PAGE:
Letters of course are invaluable, the best kind of primary source, not least because they pin down an exact time and place for your subject. Here I had an early disappointment. During the first world war, when Lewis was away fighting in France, he and Sybil, who remained an inveterate letter-writer, corresponded almost every day. She kept his letters all her life, but after her death the package somehow got lost. What a collection that would have been, Sybil reporting on the eccentric Lilian Baylis and her work at the Old Vic, Lewis on the harsh reality of life at the Front.
But with other letters I struck lucky. When Sybil was with the Old Vic company immediately after the war, she wrote regularly to Lewis. In these letters, which happily survived, she describes the appalling conditions in Europe, the impact of the Old Vic productions of Peer Gynt, Arms and the Man and Richard III on the audiences of troops, and her arguments with Olivier and Nicholas Hannen, both staunch Conservatives, about the forthcoming general election in Britain. They also include several very moving passages in which she passionately reaffirms her love for Lewis.
Sybil was the one who liked to keep everyone in the family in touch with everyone else, who delighted being at the centre of the family network, which gradually extended to Canada, Ireland and Australia. Her son John went to live in Melbourne in the early 1950s, and over the next two decades Sybil wrote regularly to him about once a week. These letters proved a rich mixture, full of family news and gossip, sharp observations on people and plays, and reflections on philosophical, political and religious matters. The same applied to the many letters written to Mary's daughter Diana Devlin, when Diana was in America. Sadly, those she wrote to her daughter Ann, who married the actor Douglas Campbell and emigrated to Canada, have apparently not survived.
As a biographer you're always looking for buried treasure. Mine came in the form of two totally unexpected caches of letters hidden in libraries in America, and one precious jewel in Oxford. The first was a fascinating collection of letters which Sybil wrote to Elizabeth Robins, a famous American actress of her day and a pioneer in the staging of Ibsen in England. After seeing Sybil in the Greek tragedies, she sent her an appreciative note, and they became friends. They corresponded for thirty years, Sybil's letters revealing in great detail her thoughts about various plays and parts, and her views on interpretations of Ibsen.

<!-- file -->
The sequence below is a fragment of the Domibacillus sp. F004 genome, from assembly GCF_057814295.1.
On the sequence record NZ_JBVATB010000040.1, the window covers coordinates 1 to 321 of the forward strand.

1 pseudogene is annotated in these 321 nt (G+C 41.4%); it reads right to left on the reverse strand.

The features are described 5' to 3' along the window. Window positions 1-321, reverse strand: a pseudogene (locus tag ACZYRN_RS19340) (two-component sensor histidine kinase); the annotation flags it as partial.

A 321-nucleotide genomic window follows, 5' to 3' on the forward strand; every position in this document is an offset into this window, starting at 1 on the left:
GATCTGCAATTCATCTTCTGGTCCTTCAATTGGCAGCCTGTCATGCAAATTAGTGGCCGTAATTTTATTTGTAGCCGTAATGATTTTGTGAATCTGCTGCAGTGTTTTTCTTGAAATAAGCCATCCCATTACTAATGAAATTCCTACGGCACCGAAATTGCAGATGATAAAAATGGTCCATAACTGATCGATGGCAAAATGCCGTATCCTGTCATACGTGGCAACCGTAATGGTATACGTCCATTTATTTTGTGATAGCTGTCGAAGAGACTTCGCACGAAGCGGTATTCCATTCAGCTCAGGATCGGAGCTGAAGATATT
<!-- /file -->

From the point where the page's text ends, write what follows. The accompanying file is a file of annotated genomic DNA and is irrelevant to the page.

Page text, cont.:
The second find was a substantial collection of letters she had written from the 1920s onwards to the actor John Sayer Crawley, whom she had met on the first Ben Greet tour in America, and his second wife Mary Ward. These are much more light-hearted and jolly, and deal mostly with family matters, giving useful details of what Sybil's children are up to, and what she thinks of them. Especially valuable are the ones which she writes during and immediately after the second world war, which give a vivid picture of a country living through hardship and austerity.
The jewel I found in the Bodleian Library in Oxford, where I had come to read some valuable letters that Sybil had written to Gilbert Murray, professor of Greek at Oxford. Murray had not only translated the Greek tragedies of Euripides in which Sybil had made such a sensation, but had also become a friend: Sybil later described him as one of the three mentors in her life, the other two being Shaw and Lewis. In the Bodleian I was not allowed to make photocopies of the material. This meant copying out the letters by hand, and aftersix hours of this I was flagging. Then at the bottom of the list which the librarian had helpfully supplied I saw two further items, marked Bickersteth. Who was Bickersteth? When I opened the relevant file I could hardly believe my eyes: there were two letters from Sybil aged fourteen to the best friend of her childhood Kitty Jelf, who had later married a Monier Bickersteth.